Wednesday, September 1, 2010

30th street station

Three years or so back, when the morning was still too early, a sleepy girl followed her boyfriend up to the train platform to wait.  The city and all it has was still new and scary, and she needed someone with her.  Of course, then she didn't really need to pay attention.

Much later, the station became a test.  It was one more step in figuring out independence: to find one's way home.  But it's not so bad, really.  Read the signs and watch the times.  It'll even tell you... "The scheduled - 7: - 42 - R7 - to Trenton - next to arrive - on track 3."

This turns to second nature, easily.  The emotion shifts to comfort.  When you know you're going home, everything is going to be okay.  There's no worry of being alone, no want of surrounding and immediate love, no need for the concerns of taking care of yourself.  So you step on board and leave to soak in that world for a couple of days.  When you come back, it's: here's my city, baby.  And the routine is ahead, like always.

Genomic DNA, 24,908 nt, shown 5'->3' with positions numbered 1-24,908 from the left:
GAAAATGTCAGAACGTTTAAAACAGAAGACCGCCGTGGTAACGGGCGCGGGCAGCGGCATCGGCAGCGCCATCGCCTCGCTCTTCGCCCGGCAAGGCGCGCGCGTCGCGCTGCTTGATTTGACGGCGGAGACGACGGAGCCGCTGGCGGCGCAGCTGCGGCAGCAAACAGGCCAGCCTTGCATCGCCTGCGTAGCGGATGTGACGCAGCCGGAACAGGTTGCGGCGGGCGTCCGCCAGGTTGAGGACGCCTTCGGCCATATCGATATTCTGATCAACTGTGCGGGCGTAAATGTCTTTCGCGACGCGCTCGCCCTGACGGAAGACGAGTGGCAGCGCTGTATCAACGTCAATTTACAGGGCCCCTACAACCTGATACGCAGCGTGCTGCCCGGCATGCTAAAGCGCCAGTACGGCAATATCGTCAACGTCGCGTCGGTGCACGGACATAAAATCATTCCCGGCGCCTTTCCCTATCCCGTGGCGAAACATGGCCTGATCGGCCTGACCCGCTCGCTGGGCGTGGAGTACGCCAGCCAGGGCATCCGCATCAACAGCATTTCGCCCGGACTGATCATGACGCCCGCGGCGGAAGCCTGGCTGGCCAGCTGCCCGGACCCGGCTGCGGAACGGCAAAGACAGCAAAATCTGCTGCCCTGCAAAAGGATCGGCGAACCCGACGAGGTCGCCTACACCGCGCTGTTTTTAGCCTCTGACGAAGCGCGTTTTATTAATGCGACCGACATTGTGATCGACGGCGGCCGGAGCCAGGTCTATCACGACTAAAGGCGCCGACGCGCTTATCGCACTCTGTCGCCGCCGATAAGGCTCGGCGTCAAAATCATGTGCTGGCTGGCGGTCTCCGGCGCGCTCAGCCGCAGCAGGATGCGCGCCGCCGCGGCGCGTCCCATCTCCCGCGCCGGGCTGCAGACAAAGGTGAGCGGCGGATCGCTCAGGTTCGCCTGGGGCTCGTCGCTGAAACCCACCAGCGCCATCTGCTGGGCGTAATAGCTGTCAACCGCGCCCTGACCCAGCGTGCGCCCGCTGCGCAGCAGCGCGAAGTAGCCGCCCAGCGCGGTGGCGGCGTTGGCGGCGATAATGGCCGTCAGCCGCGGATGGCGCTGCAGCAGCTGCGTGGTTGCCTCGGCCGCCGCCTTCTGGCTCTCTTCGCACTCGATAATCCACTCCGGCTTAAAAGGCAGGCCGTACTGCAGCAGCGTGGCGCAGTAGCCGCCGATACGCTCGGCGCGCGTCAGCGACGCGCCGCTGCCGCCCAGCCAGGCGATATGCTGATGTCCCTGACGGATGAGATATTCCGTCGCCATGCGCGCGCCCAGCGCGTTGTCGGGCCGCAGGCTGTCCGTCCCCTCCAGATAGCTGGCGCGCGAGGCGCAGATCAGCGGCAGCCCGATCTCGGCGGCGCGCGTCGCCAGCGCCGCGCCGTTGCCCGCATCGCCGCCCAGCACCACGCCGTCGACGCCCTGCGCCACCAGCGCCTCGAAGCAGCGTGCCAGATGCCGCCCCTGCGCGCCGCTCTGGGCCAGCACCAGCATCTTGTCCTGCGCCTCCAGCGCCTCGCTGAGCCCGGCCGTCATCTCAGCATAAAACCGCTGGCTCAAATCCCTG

There's a spot outside where I stood, holding, holding onto, one whom I had no idea of when I'd next see.  The seconds I had were not enough time to learn the process of parting.  So I decided quickly that maybe I didn't have to.

There's a bench, the first one you reach in the Amtrak waiting area, where we sat together.  Everything I had inside begged for this moment not to be the last.  So I stayed close while I could, said what was right, and waited.

There's an Auntie Anne's inside, along my walk to the corner doors.  That's where he said I shouldn't let him stop, and I didn't completely pay attention, because I was a little weak with the happiness.  It would be short, but it would be.

It was: everything.
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